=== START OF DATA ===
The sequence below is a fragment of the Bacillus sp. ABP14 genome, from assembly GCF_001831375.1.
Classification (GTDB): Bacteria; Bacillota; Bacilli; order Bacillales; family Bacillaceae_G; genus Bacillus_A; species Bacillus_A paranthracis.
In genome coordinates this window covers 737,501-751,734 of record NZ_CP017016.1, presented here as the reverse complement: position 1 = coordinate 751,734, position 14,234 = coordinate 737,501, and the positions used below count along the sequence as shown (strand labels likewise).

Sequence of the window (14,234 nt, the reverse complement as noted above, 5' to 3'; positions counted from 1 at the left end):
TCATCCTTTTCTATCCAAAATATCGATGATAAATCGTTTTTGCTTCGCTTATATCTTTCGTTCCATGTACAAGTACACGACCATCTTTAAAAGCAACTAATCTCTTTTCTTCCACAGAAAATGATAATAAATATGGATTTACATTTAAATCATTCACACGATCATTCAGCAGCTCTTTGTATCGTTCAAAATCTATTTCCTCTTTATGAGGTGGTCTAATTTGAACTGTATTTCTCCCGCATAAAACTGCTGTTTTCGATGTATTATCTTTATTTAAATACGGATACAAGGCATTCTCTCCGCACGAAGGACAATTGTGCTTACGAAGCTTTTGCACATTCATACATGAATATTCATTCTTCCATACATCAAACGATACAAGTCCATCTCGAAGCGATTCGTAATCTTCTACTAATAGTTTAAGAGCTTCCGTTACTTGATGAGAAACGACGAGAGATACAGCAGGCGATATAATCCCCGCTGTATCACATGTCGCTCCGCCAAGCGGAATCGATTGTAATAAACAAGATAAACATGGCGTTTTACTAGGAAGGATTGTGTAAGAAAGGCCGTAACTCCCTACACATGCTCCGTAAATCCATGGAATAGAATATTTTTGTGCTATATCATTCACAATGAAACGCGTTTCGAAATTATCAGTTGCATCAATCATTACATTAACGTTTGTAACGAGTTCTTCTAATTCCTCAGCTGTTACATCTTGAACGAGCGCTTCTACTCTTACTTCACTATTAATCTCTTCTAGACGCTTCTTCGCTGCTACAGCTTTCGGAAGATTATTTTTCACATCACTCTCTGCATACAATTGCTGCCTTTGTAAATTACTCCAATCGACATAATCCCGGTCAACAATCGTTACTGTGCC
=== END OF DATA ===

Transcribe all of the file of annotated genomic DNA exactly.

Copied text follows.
The sequence below is a fragment of the Bacillus sp. ABP14 genome, from assembly GCF_001831375.1.
Classification (GTDB): Bacteria; Bacillota; Bacilli; order Bacillales; family Bacillaceae_G; genus Bacillus_A; species Bacillus_A paranthracis.
In genome coordinates this window covers 737,501-751,734 of record NZ_CP017016.1, presented here as the reverse complement: position 1 = coordinate 751,734, position 14,234 = coordinate 737,501, and the positions used below count along the sequence as shown (strand labels likewise).

Sequence of the window (14,234 nt, the reverse complement as noted above, 5' to 3'; positions counted from 1 at the left end):
TCATCCTTTTCTATCCAAAATATCGATGATAAATCGTTTTTGCTTCGCTTATATCTTTCGTTCCATGTACAAGTACACGACCATCTTTAAAAGCAACTAATCTCTTTTCTTCCACAGAAAATGATAATAAATATGGATTTACATTTAAATCATTCACACGATCATTCAGCAGCTCTTTGTATCGTTCAAAATCTATTTCCTCTTTATGAGGTGGTCTAATTTGAACTGTATTTCTCCCGCATAAAACTGCTGTTTTCGATGTATTATCTTTATTTAAATACGGATACAAGGCATTCTCTCCGCACGAAGGACAATTGTGCTTACGAAGCTTTTGCACATTCATACATGAATATTCATTCTTCCATACATCAAACGATACAAGTCCATCTCGAAGCGATTCGTAATCTTCTACTAATAGTTTAAGAGCTTCCGTTACTTGATGAGAAACGACGAGAGATACAGCAGGCGATATAATCCCCGCTGTATCACATGTCGCTCCGCCAAGCGGAATCGATTGTAATAAACAAGATAAACATGGCGTTTTACTAGGAAGGATTGTGTAAGAAAGGCCGTAACTCCCTACACATGCTCCGTAAATCCATGGAATAGAATATTTTTGTGCTATATCATTCACAATGAAACGCGTTTCGAAATTATCAGTTGCATCAATCATTACATTAACGTTTGTAACGAGTTCTTCTAATTCCTCAGCTGTTACATCTTGAACGAGCGCTTCTACTCTTACTTCACTATTAATCTCTTCTAGACGCTTCTTCGCTGCTACAGCTTTCGGAAGATTATTTTTCACATCACTCTCTGCATACAATTGCTGCCTTTGTAAATTACTCCAATCGACATAATCCCGGTCAACAATCGTTACTGTGCC